Western Confederacy

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The Western Confederacy, also known as Western Indian Confederacy, was a loose confederacy of North American Natives in the Great Lakes region following the American Revolutionary War. The confederacy, which had its roots in pan-tribal movements dating to the 1740s, came together in an attempt to resist the expansion of the United States into the Northwest Territory after Great Britain ceded the region to the United States in the Peace of Paris (1783). The resistance resulted in the Northwest Indian War (1785–1795), which ended with the U.S. victory at the Battle of Fallen Timbers.

Although many of the native peoples had fought in the war as British allies, Great Britain made no mention of their allies in the Treaty of Paris. According to Joseph Brant, a Mohawk chief who was one of the early architects of the confederacy, the British had "sold the Indians to Congress." The confederacy first came together in 1786 at a conference at the Wyandot town of Upper Sandusky, with the intention of forming a common front in dealing with the Americans.

Members of many different American Indian tribes were involved in the Western Confederacy. The confederacy was sometimes known as the "Miami Confederacy" because U.S. officials overestimated the influence and numerical strength of the Miami tribe within the confederation.

Because most tribes were not centralized political units at the time, involvement in the confederacy was usually on a village rather than a tribal basis. The confederacy consisted of members of the following tribes:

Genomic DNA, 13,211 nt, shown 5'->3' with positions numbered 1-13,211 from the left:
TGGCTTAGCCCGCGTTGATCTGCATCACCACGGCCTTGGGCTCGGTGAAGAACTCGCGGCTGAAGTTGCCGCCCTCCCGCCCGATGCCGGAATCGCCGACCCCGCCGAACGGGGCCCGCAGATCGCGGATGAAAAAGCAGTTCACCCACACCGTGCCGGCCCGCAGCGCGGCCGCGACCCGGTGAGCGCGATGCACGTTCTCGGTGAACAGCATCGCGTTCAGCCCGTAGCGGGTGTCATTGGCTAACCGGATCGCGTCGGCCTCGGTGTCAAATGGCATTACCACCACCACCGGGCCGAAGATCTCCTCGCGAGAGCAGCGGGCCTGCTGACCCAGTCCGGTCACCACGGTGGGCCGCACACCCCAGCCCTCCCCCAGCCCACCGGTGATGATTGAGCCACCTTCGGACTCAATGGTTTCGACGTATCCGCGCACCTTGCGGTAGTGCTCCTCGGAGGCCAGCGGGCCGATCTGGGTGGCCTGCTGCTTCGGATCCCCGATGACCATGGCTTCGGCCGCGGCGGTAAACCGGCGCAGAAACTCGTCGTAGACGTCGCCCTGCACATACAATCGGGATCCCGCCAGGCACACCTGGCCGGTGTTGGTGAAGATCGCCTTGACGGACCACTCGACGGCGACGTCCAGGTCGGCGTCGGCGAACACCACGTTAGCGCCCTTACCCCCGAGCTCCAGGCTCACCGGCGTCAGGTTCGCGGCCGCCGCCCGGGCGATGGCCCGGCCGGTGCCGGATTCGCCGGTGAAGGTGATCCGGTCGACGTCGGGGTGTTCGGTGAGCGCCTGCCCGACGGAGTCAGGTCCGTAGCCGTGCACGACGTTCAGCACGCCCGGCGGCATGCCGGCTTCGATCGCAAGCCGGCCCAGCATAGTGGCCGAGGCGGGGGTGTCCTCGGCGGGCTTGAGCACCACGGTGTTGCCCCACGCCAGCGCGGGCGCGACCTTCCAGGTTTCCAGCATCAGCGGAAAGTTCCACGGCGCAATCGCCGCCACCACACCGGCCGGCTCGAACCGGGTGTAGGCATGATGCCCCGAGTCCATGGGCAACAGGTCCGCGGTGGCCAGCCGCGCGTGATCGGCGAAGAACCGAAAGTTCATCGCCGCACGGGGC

References[edit]

  • Allen, Robert S. His Majesty's Indian Allies: British Indian Policy in the Defense of Canada. Toronto: Dundurn, 1992. ISBN 1-55002-184-2.
  • Dowd, Gregory Evans. A Spirited Resistance: The North American Indian Struggle for Unity, 1745–1815. Baltimore: Johns Hopkins University Press, 1992. ISBN 0-8018-4609-9.
  • Sugden, John. Blue Jacket: Warrior of the Shawnees. Lincoln: University of Nebraska Press, 2000. ISBN 0-8032-4288-3.
  • Sword, Wiley. President Washington's Indian War: The Struggle for the Old Northwest, 1790-1795. Norman and London: University of Oklahoma Press, 1985. ISBN 0-8061-1864-4 (hardcover); ISBN 0-8061-2488-1 (paperback).
  • Tanner, Helen Hornbeck, ed. Atlas of Great Lakes Indian History. Norman: University of Oklahoma Press, 1987. ISBN 0-8061-2056-8.
  • Tanner, Helen Hornbeck. "The Glaize in 1792: A Composite Indian Community." Ethnohistory 25, no. 1 (Winter 1978), pp. 15–39. Also available online from JSTOR (account required)
  • White, Richard. The Middle Ground: Indians, Empires, and Republics in the Great Lakes Region, 1650–1815. Cambridge University Press, 1991. ISBN 0-521-42460-7.